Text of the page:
• Lung imaging tests, such as a chest X-ray or computerized tomography (CT) scan, create detailed images of your lungs.
  • Lung biopsy may be done if other tests do not confirm a diagnosis.
Treatment

The goal of treatment for ARDS is to improve oxygen levels and treat the underlying cause. Oxygen therapy is the main treatment for ARDS. Other treatments aim to prevent complications and make you comfortable.

Oxygen therapy: Oxygen therapy is a treatment that delivers oxygen for you to breathe. You can receive oxygen therapy from tubes resting in your nose, a face mask, or a tube placed in your trachea (windpipe). You may need oxygen therapy if you have a condition that causes your blood oxygen levels to be too low.

Oxygen therapy can be given for a short or long period of time in the hospital, in another medical setting, or at home. Oxygen poses a fire risk, so you should never smoke or use flammable materials when using oxygen. You may experience side effects from this treatment, such as a dry or bloody nose, tiredness, and morning headaches. Oxygen therapy is generally safe.

Other breathing support: Depending on how serious your symptoms are, your doctor may suggest a device or machine to support your breathing:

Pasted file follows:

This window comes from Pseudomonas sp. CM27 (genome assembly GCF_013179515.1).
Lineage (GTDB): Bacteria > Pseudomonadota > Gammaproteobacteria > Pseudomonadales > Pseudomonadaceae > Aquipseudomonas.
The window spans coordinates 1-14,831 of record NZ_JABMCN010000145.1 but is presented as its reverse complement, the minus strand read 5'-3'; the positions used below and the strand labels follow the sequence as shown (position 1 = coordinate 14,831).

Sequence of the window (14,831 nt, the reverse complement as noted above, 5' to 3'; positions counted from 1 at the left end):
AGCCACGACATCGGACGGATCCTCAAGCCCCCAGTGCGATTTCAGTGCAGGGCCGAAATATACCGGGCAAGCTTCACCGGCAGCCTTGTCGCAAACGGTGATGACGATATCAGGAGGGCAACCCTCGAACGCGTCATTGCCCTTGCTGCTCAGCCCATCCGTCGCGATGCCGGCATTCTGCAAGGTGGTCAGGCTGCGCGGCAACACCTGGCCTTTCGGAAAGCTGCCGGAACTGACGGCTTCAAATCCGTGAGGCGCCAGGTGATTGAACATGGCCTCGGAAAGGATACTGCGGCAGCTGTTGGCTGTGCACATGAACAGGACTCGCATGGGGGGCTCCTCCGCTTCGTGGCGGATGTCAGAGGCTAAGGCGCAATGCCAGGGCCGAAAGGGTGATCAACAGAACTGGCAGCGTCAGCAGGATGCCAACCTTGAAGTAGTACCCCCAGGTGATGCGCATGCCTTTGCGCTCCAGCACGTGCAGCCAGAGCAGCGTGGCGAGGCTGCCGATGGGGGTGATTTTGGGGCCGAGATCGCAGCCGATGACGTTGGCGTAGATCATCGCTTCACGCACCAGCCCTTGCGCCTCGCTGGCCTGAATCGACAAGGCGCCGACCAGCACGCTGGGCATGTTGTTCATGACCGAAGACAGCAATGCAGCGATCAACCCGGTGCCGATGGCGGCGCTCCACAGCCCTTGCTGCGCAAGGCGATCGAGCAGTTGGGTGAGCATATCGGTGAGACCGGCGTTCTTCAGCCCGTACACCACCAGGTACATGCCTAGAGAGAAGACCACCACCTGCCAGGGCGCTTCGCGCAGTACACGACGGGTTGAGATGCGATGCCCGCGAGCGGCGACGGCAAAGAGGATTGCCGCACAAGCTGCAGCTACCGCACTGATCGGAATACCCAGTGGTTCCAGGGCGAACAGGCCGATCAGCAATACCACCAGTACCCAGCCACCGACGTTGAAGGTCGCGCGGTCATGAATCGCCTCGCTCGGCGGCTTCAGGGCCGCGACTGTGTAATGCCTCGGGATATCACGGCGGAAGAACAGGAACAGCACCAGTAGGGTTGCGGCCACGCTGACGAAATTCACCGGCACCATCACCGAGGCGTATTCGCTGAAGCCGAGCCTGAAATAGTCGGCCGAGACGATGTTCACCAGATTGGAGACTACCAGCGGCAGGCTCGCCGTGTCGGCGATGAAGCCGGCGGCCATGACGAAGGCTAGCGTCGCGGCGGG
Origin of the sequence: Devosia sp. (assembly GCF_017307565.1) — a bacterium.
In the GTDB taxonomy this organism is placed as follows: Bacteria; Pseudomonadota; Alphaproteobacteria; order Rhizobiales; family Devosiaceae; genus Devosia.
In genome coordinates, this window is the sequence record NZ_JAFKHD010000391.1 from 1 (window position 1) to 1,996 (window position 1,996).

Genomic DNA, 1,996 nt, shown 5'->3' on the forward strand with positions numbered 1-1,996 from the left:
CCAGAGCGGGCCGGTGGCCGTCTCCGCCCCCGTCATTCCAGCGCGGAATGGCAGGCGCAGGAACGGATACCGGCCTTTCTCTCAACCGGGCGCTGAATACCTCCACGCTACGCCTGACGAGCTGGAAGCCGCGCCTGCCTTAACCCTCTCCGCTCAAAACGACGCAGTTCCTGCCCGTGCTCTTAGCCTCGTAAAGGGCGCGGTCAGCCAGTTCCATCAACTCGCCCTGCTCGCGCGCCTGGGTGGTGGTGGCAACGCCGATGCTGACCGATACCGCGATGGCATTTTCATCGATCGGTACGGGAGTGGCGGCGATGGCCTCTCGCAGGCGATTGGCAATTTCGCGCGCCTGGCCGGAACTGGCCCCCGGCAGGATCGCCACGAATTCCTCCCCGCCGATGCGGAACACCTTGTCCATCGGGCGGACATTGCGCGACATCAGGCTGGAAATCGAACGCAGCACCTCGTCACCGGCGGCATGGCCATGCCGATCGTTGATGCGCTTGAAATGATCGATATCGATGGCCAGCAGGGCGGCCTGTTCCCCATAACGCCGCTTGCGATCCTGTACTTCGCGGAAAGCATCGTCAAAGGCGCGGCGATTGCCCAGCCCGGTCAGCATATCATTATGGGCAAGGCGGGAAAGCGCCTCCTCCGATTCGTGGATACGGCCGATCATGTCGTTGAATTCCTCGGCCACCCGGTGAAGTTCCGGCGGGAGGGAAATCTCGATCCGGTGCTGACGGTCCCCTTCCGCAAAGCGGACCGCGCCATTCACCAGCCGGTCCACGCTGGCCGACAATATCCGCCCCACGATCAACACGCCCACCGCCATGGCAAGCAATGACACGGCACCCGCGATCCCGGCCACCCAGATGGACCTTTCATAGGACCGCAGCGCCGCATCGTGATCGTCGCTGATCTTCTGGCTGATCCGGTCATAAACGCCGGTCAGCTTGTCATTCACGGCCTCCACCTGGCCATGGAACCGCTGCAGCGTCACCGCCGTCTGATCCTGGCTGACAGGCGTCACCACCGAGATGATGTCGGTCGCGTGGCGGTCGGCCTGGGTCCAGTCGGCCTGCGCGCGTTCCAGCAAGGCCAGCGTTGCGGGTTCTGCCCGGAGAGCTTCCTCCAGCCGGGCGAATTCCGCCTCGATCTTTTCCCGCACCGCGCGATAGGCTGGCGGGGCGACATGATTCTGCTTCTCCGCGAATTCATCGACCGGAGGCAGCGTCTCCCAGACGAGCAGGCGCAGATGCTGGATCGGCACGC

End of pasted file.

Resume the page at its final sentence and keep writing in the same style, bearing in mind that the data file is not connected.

• Noninvasive ventilation, such as use of bilevel positive airway pressure (BiPAP) or continuous positive airway pressure (CPAP) machines, which are electronic breathing devices that help keep your airways open by blowing air through a face mask.
  • A ventilator may help restore your blood oxygen levels. Some people transition from a ventilator to portable oxygen therapy. Risks from being on a ventilator include pneumonia and pneumothorax (collapsed lung).

Medicines: Your doctor may recommend medicines to relieve symptoms, treat the underlying cause, or prevent complications from being in a hospital:

  • Acid-reducing medicines prevent stress ulcers, which can cause bleeding in the intestines.
  • Antibiotics treat or prevent infections. If you are on a ventilator, your healthcare team may do tests, such as lung fluid lab tests or CT scans, to look for signs of new infection.